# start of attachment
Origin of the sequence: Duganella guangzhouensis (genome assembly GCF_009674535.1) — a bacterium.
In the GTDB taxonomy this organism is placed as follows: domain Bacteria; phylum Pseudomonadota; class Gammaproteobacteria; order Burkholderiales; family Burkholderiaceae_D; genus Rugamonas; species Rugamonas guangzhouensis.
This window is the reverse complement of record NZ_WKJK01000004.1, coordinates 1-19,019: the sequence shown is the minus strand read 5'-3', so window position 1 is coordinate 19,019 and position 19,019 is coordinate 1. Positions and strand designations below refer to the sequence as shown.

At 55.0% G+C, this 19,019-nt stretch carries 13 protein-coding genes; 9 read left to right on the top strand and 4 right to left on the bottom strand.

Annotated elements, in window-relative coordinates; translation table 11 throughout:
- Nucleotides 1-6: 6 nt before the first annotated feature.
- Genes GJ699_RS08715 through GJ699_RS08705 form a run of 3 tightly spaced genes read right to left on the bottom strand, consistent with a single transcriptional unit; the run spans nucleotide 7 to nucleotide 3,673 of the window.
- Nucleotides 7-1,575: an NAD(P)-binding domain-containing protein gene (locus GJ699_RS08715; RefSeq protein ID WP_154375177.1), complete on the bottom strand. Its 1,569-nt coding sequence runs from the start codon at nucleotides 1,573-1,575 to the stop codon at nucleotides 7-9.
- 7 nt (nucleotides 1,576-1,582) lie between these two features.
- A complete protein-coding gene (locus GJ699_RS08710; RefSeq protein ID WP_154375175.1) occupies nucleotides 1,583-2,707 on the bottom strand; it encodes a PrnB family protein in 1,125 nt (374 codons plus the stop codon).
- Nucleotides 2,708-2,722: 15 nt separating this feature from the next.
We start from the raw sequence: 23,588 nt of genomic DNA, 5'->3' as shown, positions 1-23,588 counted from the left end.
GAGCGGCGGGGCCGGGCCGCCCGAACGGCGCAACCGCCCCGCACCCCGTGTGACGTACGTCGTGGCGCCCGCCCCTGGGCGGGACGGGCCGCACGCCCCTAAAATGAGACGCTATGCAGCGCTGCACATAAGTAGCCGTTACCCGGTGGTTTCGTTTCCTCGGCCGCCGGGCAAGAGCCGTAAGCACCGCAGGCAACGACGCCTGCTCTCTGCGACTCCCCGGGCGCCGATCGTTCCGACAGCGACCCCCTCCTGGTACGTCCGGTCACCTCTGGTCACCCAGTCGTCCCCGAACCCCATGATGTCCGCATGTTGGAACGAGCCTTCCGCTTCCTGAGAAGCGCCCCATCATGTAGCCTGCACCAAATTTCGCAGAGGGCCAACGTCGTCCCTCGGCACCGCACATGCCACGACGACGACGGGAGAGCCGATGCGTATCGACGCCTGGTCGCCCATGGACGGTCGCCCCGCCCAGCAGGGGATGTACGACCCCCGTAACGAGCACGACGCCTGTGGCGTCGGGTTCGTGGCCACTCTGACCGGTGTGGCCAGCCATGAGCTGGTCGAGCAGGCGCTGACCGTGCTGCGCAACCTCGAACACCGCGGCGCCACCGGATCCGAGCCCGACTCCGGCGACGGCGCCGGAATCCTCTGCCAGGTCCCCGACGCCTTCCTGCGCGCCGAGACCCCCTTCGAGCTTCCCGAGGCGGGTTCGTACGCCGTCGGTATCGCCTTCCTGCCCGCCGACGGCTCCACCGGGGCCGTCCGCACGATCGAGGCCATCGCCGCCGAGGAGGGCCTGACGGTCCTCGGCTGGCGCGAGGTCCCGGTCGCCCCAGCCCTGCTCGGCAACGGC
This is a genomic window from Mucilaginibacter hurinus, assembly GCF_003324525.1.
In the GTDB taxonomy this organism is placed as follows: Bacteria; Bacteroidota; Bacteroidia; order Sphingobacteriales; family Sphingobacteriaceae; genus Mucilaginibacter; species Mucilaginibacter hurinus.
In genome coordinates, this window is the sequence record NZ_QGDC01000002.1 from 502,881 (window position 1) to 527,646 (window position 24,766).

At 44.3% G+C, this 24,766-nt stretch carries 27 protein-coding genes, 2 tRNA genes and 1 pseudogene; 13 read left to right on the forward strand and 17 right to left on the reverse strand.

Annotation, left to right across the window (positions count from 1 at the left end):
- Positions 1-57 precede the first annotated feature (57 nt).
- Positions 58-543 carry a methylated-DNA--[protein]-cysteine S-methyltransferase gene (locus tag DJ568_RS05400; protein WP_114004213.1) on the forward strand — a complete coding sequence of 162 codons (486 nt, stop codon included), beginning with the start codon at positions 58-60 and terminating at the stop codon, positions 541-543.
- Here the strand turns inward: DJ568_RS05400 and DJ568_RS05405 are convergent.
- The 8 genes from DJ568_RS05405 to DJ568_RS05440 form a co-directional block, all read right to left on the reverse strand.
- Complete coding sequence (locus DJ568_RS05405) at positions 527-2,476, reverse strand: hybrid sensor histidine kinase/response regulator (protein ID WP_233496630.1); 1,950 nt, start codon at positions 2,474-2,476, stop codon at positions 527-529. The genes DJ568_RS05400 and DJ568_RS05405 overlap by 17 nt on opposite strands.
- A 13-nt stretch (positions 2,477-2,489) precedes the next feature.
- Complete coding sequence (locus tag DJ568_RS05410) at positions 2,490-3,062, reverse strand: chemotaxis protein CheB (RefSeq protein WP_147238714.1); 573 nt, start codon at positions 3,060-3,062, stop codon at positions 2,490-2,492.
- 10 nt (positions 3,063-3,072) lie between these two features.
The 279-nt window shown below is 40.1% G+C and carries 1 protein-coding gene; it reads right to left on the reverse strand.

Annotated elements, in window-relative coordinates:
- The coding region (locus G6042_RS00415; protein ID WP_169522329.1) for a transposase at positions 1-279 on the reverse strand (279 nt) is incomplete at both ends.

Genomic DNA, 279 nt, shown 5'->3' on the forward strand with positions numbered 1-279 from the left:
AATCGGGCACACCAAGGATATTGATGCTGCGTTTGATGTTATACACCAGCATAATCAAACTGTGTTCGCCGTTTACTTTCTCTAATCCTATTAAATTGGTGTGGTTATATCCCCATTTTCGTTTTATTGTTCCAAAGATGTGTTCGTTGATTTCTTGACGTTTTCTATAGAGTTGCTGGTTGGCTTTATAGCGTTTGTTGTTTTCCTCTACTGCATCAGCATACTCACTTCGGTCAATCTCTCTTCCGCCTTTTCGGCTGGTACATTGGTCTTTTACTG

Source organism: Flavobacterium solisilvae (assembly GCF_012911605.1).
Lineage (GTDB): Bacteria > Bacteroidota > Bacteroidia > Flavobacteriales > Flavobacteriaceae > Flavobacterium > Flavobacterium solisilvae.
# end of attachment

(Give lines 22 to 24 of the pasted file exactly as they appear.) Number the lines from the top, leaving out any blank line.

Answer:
- The 8 genes from DJ568_RS05405 to DJ568_RS05440 form a co-directional block, all read right to left on the reverse strand.
- Complete coding sequence (locus DJ568_RS05405) at positions 527-2,476, reverse strand: hybrid sensor histidine kinase/response regulator (protein ID WP_233496630.1); 1,950 nt, start codon at positions 2,474-2,476, stop codon at positions 527-529. The genes DJ568_RS05400 and DJ568_RS05405 overlap by 17 nt on opposite strands.
- A 13-nt stretch (positions 2,477-2,489) precedes the next feature.